Inspecting and thoroughly cleaning your deck at least once a year will keep it in tip-top shape. While a wood deck requires the most attention, composite decks also need care and upkeep.

Dear Ken: We want that new composite decking, but we have heard that it has a problem with mold. What do you think? — Glenn

Answer: Composite (some say plastic) decking is a good choice, since it requires almost no maintenance. Mold is not a major concern here, but the manufacturers say to use a bleach-containing deck wash if it does appear. Grease can also be an issue on composite decking. So, it’s best to use a protective layer of wood or metal under your barbecue grill. Grease which does splatter on the boards should be removed immediately with a hose and warm, soapy water. These vulnerabilities aside, this material is a great choice because of its minimum demands for annual cleaning and restaining over its long lifetime.

Dear Ken: I have a window well problem — one of mine is rusting badly. The trouble is, it’s almost completely buried in soil. So how can I replace it? Repair it? — Josh

Answer: If it hasn’t rusted through, you can slow down the deterioration and buy yourself more time by applying some appropriate paint. There are rust-inhibiting primers available, which actually combine chemically with the oxidation to create a whole new surface. After applying a couple of coats, you can spray on a topcoat of enamel in your favorite color.

Replacing a window well can be a big deal — especially with limited access to the backyard. If there’s not enough room to get equipment back there, that means considerable hand digging. However, many times you can have a standard-sized window well cut down a little so it slips inside the old one. First, apply a layer of heavy plastic sheeting, so the rust and corrosion doesn’t transfer through. Contact a ready-mix concrete company for help with this option.

Finally, check your drainage. Maybe there is a naughty downspout somewhere nearby that’s allowing water to flow towards the window well. That would keep the surrounding soil perpetually damp, encouraging ongoing corrosion.

Dear Ken: I live in a complex that won’t allow a window air conditioning unit. How can I get more ventilation and still be safe? — Brad

Answer: Have you checked out one of the portable A/C systems? The unit itself sits inside the room with only a tiny, unobtrusive window vent expelling warm air; Black and Decker sells one for around $450. Maybe your complex would allow it.

Otherwise, for fresh air ventilation, you can use a window track thumb-screw stop. This is a little gizmo—two to a package, very cheap — that attaches to the window frame. Use a pair — one on each side — a few inches above the normal locking position. That way, the window can be left partially open during the day. A homemade solution is to buy some ¾-inch wood dowel. Cut it to this same (partially open) length and install in the side tracks of a single hung window or the bottom track of a slider.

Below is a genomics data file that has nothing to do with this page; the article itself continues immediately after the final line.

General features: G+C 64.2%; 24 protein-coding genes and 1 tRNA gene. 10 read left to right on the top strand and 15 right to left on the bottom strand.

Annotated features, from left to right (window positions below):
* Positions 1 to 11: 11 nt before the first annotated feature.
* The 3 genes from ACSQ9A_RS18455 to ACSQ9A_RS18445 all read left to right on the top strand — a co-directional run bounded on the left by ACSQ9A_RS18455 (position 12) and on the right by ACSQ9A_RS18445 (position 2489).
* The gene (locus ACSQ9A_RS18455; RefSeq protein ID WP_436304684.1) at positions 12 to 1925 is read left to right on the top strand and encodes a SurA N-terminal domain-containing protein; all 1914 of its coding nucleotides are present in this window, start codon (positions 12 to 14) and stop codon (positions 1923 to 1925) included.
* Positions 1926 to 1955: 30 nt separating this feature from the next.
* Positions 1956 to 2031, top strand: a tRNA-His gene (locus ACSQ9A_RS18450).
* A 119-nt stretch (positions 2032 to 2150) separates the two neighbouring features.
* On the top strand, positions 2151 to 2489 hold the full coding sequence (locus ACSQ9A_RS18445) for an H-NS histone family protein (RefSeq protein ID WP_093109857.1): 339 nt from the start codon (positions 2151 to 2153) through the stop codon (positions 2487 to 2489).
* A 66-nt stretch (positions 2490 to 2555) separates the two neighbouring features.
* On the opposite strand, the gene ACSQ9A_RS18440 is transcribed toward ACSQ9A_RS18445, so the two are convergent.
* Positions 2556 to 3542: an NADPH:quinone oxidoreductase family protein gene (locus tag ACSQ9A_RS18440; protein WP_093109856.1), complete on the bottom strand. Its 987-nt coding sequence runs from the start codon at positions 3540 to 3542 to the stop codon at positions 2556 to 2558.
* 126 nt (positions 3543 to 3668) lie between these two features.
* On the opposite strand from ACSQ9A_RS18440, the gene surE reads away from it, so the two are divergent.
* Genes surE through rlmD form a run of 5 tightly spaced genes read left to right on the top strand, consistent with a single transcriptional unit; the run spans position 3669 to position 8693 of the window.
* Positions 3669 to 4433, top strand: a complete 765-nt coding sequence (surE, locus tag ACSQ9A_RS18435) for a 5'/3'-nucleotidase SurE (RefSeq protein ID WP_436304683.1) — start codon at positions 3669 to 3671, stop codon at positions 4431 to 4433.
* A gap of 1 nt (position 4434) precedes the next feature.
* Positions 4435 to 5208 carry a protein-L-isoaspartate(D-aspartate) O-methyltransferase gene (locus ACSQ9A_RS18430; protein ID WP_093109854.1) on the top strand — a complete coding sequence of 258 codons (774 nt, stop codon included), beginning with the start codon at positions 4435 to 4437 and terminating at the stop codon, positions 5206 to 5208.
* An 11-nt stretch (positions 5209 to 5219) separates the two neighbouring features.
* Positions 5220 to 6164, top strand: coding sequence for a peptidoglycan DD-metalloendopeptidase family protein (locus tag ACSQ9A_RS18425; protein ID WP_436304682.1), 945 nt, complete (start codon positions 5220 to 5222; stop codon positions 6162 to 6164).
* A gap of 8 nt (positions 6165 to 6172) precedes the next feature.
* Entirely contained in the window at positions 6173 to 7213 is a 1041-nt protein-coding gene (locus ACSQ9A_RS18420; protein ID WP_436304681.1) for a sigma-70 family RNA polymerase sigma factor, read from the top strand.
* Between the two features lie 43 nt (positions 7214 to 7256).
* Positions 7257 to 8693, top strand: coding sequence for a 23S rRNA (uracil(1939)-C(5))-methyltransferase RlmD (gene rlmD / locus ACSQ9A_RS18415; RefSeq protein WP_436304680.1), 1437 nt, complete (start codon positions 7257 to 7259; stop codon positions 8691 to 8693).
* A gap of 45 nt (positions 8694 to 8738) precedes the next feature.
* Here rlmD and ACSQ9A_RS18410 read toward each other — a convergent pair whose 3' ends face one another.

If there are new windows in your future, keep in mind that some manufacturers of vinyl windows include an entry stop-latch built in to the frame that will allow this same part-way-open arrangement.

Dear Ken: There is a loud buzzing noise in certain parts of my condo unit. How can I get this checked out? — Hannah

Answer: Buzzing is almost always an electrical issue. You may be able to isolate this yourself — and thus avoid having to pay an electrician to play Sherlock Holmes. Since you say you hear it in more than one place, I’d start in the utility room; furnace ducts can transmit noise through their hard insides into adjacent rooms. Look for a small transformer on the side of the furnace. This is for the doorbell, and as it ages, it can start to buzz and hum. There’s also one inside the furnace. Use the blunt end of a screwdriver pressed against your ear as a stethoscope to pin down the culprit (don’t worry, these transformers produce only about 24 volts, so they are relatively harmless).

Other possibilities include fluorescent lights, whose interior ballasts can age, overheat and start making noises; ceiling fans run by the wrong kind of dimmer so they buzz at lower speeds; and exterior security lights — especially the bright white, mercury style, which are notorious for humming even when brand new. Once you’ve narrowed down the possibilities, an electrician can replace the offender.

Dear Ken: The sun bakes our windows on the west side, so we’re thinking we need new ones. What kind should we get? Do the blinds inside the windows work OK? — Michelle

Answer: If it’s simply the incoming heat and glare that’s bothering you why not try some low-e film before you replace the windows? You can buy it in rolls at the home center and install it yourself. All you need is a razor blade, some soapy water and a squeegee — plus a partner to help hold it in place. It will really cut down on incoming temperatures.

If you really do want new windows then I would get a good set of vinyl units; ask for low-e glass. This is a similar coating to the film, except it’s on the inside of the double pane set. It adds maybe 15% to the cost of a given window, but it will save 25% or so in energy costs — perhaps even a little more if you have central air.

The blinds inside the window panes are metal, so they hold up pretty well. I think they add an elegant look to any window, but they are somewhat pricey.

Ken Moon is a home inspector in the Pikes Peak region. His radio show airs at 4 p.m. Saturdays on KRDO, FM 105.5 and AM 1240. Visit

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